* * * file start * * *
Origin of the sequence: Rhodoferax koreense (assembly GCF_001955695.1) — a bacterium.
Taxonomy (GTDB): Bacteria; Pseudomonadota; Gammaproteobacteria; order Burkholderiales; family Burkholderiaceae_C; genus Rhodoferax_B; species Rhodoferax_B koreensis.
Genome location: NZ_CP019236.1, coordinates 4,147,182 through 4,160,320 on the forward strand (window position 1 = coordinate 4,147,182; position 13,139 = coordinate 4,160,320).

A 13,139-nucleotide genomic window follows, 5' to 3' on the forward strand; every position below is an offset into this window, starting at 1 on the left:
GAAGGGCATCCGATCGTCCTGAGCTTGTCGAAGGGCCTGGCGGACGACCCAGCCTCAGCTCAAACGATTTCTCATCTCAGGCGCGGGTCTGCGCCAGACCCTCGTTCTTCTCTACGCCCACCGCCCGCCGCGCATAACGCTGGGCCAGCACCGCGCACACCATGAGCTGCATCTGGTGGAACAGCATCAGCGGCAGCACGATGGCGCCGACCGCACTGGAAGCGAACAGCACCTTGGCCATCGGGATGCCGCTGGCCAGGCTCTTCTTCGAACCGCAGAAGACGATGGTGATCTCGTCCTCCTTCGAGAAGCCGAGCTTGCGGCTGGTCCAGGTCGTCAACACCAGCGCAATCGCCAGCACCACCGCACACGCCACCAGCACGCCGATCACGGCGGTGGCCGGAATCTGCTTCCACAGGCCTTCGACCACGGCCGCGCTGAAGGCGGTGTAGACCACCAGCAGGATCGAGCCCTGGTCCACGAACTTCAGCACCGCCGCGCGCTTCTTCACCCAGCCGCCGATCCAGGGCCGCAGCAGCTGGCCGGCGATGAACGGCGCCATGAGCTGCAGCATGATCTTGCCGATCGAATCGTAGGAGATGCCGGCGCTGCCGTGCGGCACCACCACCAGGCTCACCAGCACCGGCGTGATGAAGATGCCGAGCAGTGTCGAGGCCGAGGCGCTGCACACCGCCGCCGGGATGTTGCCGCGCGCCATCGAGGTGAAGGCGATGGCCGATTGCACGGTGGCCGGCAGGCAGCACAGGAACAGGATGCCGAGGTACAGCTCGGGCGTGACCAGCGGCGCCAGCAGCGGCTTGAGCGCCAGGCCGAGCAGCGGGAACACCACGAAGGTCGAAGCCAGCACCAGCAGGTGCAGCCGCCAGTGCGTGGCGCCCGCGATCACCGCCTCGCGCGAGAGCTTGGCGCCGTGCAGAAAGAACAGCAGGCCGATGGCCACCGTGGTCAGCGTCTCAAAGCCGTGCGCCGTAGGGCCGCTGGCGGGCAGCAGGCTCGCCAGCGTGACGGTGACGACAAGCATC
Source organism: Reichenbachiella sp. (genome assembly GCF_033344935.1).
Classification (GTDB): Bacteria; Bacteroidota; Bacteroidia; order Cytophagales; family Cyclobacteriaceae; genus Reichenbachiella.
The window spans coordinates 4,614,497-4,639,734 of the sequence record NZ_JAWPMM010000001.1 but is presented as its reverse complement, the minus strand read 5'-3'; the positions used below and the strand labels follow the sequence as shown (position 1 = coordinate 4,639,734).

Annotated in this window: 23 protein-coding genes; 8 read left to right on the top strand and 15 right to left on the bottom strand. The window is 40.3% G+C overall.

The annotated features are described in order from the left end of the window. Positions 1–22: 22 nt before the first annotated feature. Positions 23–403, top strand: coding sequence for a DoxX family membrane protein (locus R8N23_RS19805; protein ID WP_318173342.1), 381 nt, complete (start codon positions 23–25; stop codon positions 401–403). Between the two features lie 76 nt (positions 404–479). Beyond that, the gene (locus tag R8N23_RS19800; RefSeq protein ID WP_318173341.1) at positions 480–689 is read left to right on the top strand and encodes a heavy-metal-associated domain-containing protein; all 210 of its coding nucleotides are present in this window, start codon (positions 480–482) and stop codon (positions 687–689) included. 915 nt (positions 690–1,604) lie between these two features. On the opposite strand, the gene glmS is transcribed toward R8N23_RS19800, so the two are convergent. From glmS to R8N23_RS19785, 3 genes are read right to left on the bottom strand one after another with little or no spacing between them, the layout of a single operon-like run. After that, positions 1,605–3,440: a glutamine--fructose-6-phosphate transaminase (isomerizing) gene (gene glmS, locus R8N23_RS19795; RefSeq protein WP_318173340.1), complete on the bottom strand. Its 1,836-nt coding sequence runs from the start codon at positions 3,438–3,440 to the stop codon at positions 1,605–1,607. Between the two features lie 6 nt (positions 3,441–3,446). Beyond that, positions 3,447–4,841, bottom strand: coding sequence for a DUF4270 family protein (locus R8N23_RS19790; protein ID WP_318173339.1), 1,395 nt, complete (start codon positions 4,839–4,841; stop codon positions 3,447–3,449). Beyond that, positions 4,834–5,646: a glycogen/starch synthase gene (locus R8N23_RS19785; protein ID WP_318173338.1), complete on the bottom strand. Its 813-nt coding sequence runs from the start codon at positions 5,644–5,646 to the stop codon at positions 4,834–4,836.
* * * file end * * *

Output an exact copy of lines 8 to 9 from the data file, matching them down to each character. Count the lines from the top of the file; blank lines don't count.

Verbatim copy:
The window spans coordinates 4,614,497-4,639,734 of the sequence record NZ_JAWPMM010000001.1 but is presented as its reverse complement, the minus strand read 5'-3'; the positions used below and the strand labels follow the sequence as shown (position 1 = coordinate 4,639,734).

Annotated in this window: 23 protein-coding genes; 8 read left to right on the top strand and 15 right to left on the bottom strand. The window is 40.3% G+C overall.